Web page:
The Human Rights Commission (HRC) has challenged government to expedite the enactment of the law criminalising torture in Zambia in order to provide for appropriate punishment to perpetrators.
In a statement, HRC spokesperson Mweelwa Muleya, who was commenting on the alleged abuse of an 11-year-old girl in Lusaka, stated that the continued harm suffered by victims of torture, especially vulnerable members of society like children, needed to remind government about the need to enhance the right to protection against torture by enacting the law.
“The HRC remains deeply concerned that perpetrators of acts of torture continue being charged with lesser offences of assault than the grave nature of torture because of the absence of the law criminalising torture in Zambia. To this effect, the Commission strongly urges government to speed up the process of enacting the law criminalising torture in Zambia to provide appropriate punishment to perpetrators, and remedies to victims of torture. It is deeply concerning that because of the absence of an Anti-Torture Act in Zambia, individuals who commit heinous acts of torture continue being charged with lesser offences of Common Assault and Assaults Occasioning Actual Bodily Harm as provided for under Sections 247 and 248 of the Penal Code Act, Chapter 87 of the Laws of Zambia,” Muleya stated.
“The lack of a an Act of Parliament criminalising torture in Zambia has also made it difficult for actors in the criminal justice system to invoke Article 15 of the Constitution of Zambia, Chapter 1 of the laws of Zambia, which prohibits torture. There is currently no law that criminalises and defines torture and provides penalties and remedies for acts of torture in Zambia, making it difficulties for law enforcement officers, prosecutors and the courts of law to invoke Article 15 of the Constitution of Zambia. It is the desire of the Commission that the Bill criminalising torture in Zambia will be enacted into law by the end of 2019, and that such a law should broaden the definition of torture to include acts committed by private individuals instead of only focusing on public officers. Acts of torture and other cruel, inhuman or degrading treatment or punishment are a gross violation of human rights and absolutely prohibited and punishable under international human rights law,” he stated.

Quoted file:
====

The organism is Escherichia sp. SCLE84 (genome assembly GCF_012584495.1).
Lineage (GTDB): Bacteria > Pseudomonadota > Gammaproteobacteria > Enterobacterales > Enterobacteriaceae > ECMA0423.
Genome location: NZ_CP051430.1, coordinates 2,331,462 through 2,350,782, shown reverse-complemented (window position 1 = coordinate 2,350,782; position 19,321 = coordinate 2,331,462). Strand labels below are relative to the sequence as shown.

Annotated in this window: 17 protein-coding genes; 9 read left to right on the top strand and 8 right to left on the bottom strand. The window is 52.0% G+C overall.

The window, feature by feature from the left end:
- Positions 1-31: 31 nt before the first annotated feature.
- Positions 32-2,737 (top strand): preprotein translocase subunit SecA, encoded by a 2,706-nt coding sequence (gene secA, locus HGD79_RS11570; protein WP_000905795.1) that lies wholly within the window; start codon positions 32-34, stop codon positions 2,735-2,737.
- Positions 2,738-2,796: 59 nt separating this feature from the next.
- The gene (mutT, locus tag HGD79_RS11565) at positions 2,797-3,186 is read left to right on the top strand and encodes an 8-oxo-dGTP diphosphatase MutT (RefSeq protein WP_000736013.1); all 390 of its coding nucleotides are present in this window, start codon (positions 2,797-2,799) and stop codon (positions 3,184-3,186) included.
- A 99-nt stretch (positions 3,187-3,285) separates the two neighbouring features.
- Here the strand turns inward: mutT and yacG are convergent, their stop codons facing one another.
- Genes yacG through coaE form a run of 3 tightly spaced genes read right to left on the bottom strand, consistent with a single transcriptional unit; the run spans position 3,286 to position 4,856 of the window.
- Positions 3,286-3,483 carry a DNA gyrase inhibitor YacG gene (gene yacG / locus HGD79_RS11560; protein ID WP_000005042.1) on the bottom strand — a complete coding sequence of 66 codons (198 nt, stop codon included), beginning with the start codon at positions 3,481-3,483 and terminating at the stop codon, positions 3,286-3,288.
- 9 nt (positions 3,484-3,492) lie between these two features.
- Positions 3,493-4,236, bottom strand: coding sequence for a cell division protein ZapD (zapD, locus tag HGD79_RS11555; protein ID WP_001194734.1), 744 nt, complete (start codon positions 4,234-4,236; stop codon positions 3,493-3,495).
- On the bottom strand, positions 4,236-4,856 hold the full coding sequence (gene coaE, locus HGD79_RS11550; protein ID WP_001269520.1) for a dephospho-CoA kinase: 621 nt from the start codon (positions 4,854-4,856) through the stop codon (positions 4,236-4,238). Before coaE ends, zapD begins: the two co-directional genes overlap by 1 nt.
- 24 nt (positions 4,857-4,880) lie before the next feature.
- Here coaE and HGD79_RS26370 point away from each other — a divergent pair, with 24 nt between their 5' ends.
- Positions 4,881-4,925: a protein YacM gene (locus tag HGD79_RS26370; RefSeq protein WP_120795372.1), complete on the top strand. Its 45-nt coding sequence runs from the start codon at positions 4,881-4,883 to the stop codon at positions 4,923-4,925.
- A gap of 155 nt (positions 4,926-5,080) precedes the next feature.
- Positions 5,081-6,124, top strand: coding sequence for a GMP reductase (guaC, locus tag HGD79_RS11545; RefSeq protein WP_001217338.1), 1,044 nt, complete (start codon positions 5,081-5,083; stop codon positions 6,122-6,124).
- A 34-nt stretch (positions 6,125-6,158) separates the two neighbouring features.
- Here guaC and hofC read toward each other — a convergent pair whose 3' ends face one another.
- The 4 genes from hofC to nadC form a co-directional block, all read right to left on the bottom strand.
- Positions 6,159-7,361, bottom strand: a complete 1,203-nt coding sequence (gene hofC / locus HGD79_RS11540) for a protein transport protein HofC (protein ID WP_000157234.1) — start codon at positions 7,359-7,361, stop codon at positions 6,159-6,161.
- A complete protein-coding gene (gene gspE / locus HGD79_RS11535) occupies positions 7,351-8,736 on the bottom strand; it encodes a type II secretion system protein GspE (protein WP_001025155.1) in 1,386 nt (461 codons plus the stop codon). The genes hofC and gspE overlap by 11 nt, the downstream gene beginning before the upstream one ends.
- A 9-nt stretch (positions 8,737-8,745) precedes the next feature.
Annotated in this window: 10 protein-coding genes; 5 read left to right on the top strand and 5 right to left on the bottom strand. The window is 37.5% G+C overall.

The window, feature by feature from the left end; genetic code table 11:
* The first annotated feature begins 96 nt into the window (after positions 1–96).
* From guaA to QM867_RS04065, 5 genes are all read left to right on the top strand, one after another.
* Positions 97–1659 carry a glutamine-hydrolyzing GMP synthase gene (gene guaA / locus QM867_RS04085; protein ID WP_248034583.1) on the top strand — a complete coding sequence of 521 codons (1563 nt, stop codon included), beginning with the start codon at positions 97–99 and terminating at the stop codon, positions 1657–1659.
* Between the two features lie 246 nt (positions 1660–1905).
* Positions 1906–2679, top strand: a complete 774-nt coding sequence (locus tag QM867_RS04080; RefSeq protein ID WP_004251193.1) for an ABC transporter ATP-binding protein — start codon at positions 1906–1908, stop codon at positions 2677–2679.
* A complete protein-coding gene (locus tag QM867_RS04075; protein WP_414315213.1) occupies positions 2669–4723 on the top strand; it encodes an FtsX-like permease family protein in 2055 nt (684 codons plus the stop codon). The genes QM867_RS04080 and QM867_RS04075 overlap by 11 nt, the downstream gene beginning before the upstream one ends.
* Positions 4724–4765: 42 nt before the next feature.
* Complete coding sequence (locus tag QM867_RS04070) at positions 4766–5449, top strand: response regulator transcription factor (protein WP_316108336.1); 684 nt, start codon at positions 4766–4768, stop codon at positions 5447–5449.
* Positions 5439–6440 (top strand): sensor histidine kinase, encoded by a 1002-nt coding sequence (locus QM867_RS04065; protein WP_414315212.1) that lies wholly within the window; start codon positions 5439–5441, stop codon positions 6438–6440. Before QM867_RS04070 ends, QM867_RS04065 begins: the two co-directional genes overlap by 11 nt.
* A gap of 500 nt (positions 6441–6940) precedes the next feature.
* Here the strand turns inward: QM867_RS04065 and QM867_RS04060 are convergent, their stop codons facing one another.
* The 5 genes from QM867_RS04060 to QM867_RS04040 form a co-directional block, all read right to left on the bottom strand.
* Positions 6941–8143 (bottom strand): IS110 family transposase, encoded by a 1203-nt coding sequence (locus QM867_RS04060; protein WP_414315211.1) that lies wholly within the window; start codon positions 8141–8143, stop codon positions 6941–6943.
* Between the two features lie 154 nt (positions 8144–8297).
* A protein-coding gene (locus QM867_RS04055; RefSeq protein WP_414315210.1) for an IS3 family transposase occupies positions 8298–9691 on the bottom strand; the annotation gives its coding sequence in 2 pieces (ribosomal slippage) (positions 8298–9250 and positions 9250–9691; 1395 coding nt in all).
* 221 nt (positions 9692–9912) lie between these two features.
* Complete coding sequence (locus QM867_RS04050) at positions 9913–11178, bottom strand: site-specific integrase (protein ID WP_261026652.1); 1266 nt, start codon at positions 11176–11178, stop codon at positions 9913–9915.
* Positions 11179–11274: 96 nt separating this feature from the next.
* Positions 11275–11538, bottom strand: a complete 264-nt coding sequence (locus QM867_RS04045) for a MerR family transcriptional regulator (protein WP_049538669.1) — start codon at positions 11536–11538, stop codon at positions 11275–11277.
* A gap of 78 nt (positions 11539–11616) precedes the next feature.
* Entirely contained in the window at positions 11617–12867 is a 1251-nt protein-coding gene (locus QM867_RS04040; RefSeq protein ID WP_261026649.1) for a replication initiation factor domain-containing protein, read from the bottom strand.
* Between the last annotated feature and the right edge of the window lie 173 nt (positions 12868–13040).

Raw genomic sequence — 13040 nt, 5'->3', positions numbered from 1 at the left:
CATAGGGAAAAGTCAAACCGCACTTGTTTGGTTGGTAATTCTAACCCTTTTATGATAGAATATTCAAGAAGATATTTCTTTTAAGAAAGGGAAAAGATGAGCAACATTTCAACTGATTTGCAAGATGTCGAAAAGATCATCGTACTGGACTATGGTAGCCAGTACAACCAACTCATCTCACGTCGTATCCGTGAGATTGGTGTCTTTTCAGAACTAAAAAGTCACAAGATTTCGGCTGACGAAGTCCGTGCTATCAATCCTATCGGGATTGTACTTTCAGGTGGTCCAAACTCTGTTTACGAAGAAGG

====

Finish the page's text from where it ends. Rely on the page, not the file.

Meanwhile, Muleya wondered why Zambia has still had not domesticated the United Nations Convention Against Torture (UNCAT) Act 30 years following its ratification.
“Article 4 of the United Nations Convention Against Torture and Other Cruel, Inhuman or Degrading Treatment or Punishment (UNCAT) obliges State parties, such as Zambia, to enact laws that criminalise acts of torture and make such offences punishable by appropriate penalties which take into account the grave nature of torture. Zambia ratified the UNCAT 30 years ago in 1989, but she has not yet domesticated it by enacting national legislation to give legal effect to the global anti-torture law in Zambia. Although the Commission acknowledges the positive step taken by the government by drafting the Anti-Torture Bill, which was adopted in principle by Cabinet on 4th December, 2017, the apparent slow enactment process is deeply worrying,” stated Muleya.